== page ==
Unless the school you’re applying to gives you specific topics to write about, chances are you will be developing your own. There are websites with dozens of essay questions you can use, consider the following examples:
- Describe a significant interest or experience that has special meaning for you.
- How have you grown and developed over the years?
- Life is short. Why do you want to spend 5 or 6 years at a particular university or college?
- What do you plan to do with your college degree?
- Why have you chosen this career or profession?
So let’s say you want to write an essay about “Why you have chosen this career or profession.” One way to approach it is with the EduPlan developed DIGAS™ method.
- D – Divide the question
- I – Idea Organization
- G – General to specific
- A – Answer with return to intro
- S – Share your inner-self
- D –Divide the question: Divide the question in several small questions, answer EACH one of them.
- I – Idea Organization: Write the sequence of your answer – i.e.: In the first paragraph, I will write about XYZ, in the second, I will write about ABC…, third paragraph about…
- G – General to specific: Go from general info to specific providing examples on what you are confirming.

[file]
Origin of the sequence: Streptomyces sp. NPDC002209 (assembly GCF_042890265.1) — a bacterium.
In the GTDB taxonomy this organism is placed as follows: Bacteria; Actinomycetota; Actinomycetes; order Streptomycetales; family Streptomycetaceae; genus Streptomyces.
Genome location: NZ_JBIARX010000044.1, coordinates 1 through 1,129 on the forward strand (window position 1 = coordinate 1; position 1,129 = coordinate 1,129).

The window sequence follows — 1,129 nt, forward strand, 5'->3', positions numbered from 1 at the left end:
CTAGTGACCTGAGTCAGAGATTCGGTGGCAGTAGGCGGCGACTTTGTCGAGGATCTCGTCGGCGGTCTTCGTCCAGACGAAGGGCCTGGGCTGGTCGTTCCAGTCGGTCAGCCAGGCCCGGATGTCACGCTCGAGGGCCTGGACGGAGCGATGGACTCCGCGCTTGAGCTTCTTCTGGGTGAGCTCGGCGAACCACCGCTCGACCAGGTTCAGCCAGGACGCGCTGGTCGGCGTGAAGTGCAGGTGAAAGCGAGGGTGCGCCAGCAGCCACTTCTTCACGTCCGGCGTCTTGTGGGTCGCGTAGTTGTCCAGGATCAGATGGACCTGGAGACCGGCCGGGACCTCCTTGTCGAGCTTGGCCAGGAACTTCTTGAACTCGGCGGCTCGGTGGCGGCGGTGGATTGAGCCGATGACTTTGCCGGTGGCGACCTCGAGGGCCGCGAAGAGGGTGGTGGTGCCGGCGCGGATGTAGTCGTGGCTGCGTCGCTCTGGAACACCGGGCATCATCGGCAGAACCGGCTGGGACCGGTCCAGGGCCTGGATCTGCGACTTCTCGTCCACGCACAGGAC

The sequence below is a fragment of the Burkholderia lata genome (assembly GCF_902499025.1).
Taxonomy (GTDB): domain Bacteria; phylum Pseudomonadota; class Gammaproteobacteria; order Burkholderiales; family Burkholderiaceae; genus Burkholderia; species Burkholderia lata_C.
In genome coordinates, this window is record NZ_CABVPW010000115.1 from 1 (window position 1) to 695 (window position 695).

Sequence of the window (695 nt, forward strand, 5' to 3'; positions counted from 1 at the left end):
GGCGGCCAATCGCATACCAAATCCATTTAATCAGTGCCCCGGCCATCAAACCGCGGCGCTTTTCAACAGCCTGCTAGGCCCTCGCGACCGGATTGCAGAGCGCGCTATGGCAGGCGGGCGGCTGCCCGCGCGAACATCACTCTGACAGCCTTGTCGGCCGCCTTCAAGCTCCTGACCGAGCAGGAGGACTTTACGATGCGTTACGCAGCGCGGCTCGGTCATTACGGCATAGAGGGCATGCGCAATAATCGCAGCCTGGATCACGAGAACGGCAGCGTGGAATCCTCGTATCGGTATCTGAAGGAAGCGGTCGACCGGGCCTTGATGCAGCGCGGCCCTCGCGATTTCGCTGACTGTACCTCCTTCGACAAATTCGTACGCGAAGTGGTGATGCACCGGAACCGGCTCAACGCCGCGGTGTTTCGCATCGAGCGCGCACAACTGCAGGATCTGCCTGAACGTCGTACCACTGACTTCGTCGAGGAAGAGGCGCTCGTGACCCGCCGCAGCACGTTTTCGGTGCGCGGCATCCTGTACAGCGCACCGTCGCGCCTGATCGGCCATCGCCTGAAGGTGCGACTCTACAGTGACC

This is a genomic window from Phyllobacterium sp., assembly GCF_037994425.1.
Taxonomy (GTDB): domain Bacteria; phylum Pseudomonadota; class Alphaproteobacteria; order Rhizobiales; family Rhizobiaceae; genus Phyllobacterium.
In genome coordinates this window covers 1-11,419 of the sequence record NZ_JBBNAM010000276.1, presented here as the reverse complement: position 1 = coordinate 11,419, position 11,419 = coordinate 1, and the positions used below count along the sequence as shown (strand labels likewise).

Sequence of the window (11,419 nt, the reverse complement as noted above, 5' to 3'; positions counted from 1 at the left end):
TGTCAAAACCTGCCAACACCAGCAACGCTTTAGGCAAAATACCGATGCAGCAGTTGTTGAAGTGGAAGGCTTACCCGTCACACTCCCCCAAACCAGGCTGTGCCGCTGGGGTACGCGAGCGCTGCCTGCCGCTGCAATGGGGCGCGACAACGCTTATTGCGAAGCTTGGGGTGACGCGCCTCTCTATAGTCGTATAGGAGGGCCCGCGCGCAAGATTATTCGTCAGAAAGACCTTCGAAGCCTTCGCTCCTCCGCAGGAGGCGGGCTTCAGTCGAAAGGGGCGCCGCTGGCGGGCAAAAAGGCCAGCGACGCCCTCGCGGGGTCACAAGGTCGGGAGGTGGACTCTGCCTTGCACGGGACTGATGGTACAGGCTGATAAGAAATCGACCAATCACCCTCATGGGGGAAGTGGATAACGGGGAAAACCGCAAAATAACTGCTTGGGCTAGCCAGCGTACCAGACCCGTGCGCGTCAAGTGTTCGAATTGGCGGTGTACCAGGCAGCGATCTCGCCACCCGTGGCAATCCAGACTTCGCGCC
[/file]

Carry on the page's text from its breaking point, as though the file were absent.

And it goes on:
- A – Answer with return to intro: The essay conclusion needs to recapitulate the original statement in some way, confirming it while not repeating it exactly, but closing back with the original idea exalted.
- S – Share your inner-self: Be true to yourself and your thoughts, ideals, experiences and individuality – universities seek students with diverse viewpoints, interesting and unique, that give back and enrich classes with their own ideas towards development. Do not fear demonstrating who you are, what you know and how you learned this, do it with pride!
Let’s take an example of an essay that poses the question – What are your career goals and how do you plan to accomplish them? With an example career choice of Criminal Justice, here is how the DIGAS method is applied:
- D Divide the question: What are your career goals and how do you plan to accomplish them? These are two questions in one – Divide them into: 1- What are your Career Goals, and 2- How do you plan to accomplish your Career Goals. Both questions need to be thoroughly answered to write a great essay.